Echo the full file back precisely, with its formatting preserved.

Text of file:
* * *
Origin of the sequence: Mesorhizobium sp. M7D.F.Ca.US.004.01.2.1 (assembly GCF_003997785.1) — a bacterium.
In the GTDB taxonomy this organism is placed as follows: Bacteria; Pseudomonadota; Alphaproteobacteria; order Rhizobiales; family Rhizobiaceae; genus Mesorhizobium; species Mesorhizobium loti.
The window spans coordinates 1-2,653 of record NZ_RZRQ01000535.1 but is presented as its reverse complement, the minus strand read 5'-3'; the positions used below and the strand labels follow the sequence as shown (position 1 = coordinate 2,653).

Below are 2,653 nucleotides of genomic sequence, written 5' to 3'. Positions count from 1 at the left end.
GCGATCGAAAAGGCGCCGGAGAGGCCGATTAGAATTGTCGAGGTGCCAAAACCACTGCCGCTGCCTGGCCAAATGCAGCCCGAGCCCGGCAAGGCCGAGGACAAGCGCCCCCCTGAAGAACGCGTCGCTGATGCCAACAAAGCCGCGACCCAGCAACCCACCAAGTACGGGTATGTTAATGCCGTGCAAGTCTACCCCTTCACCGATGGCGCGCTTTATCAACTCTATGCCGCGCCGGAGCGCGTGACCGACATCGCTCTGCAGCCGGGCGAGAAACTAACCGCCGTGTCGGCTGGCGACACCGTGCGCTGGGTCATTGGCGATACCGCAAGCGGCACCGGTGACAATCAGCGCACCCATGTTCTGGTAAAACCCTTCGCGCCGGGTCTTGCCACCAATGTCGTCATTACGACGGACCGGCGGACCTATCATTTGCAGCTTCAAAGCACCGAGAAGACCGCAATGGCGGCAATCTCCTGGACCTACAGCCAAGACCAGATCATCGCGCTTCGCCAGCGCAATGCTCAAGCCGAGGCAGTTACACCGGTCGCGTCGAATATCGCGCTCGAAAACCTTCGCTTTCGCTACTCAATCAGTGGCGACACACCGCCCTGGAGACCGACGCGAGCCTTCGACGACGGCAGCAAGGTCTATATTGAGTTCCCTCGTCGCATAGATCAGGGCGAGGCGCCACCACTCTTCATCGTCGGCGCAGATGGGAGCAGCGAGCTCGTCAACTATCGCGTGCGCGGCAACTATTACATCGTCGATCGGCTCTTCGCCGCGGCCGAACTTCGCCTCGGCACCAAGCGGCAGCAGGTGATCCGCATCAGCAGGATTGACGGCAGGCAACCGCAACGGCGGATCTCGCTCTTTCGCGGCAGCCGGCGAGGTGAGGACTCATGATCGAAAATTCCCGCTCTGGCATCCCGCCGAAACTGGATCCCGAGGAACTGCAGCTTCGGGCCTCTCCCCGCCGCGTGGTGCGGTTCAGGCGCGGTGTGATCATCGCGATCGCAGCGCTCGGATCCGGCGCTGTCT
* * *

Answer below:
Origin of the sequence: Mesorhizobium sp. M7D.F.Ca.US.004.01.2.1 (assembly GCF_003997785.1) — a bacterium.
In the GTDB taxonomy this organism is placed as follows: Bacteria; Pseudomonadota; Alphaproteobacteria; order Rhizobiales; family Rhizobiaceae; genus Mesorhizobium; species Mesorhizobium loti.
The window spans coordinates 1-2,653 of record NZ_RZRQ01000535.1 but is presented as its reverse complement, the minus strand read 5'-3'; the positions used below and the strand labels follow the sequence as shown (position 1 = coordinate 2,653).

Below are 2,653 nucleotides of genomic sequence, written 5' to 3'. Positions count from 1 at the left end.
GCGATCGAAAAGGCGCCGGAGAGGCCGATTAGAATTGTCGAGGTGCCAAAACCACTGCCGCTGCCTGGCCAAATGCAGCCCGAGCCCGGCAAGGCCGAGGACAAGCGCCCCCCTGAAGAACGCGTCGCTGATGCCAACAAAGCCGCGACCCAGCAACCCACCAAGTACGGGTATGTTAATGCCGTGCAAGTCTACCCCTTCACCGATGGCGCGCTTTATCAACTCTATGCCGCGCCGGAGCGCGTGACCGACATCGCTCTGCAGCCGGGCGAGAAACTAACCGCCGTGTCGGCTGGCGACACCGTGCGCTGGGTCATTGGCGATACCGCAAGCGGCACCGGTGACAATCAGCGCACCCATGTTCTGGTAAAACCCTTCGCGCCGGGTCTTGCCACCAATGTCGTCATTACGACGGACCGGCGGACCTATCATTTGCAGCTTCAAAGCACCGAGAAGACCGCAATGGCGGCAATCTCCTGGACCTACAGCCAAGACCAGATCATCGCGCTTCGCCAGCGCAATGCTCAAGCCGAGGCAGTTACACCGGTCGCGTCGAATATCGCGCTCGAAAACCTTCGCTTTCGCTACTCAATCAGTGGCGACACACCGCCCTGGAGACCGACGCGAGCCTTCGACGACGGCAGCAAGGTCTATATTGAGTTCCCTCGTCGCATAGATCAGGGCGAGGCGCCACCACTCTTCATCGTCGGCGCAGATGGGAGCAGCGAGCTCGTCAACTATCGCGTGCGCGGCAACTATTACATCGTCGATCGGCTCTTCGCCGCGGCCGAACTTCGCCTCGGCACCAAGCGGCAGCAGGTGATCCGCATCAGCAGGATTGACGGCAGGCAACCGCAACGGCGGATCTCGCTCTTTCGCGGCAGCCGGCGAGGTGAGGACTCATGATCGAAAATTCCCGCTCTGGCATCCCGCCGAAACTGGATCCCGAGGAACTGCAGCTTCGGGCCTCTCCCCGCCGCGTGGTGCGGTTCAGGCGCGGTGTGATCATCGCGATCGCAGCGCTCGGATCCGGCGCTGTCT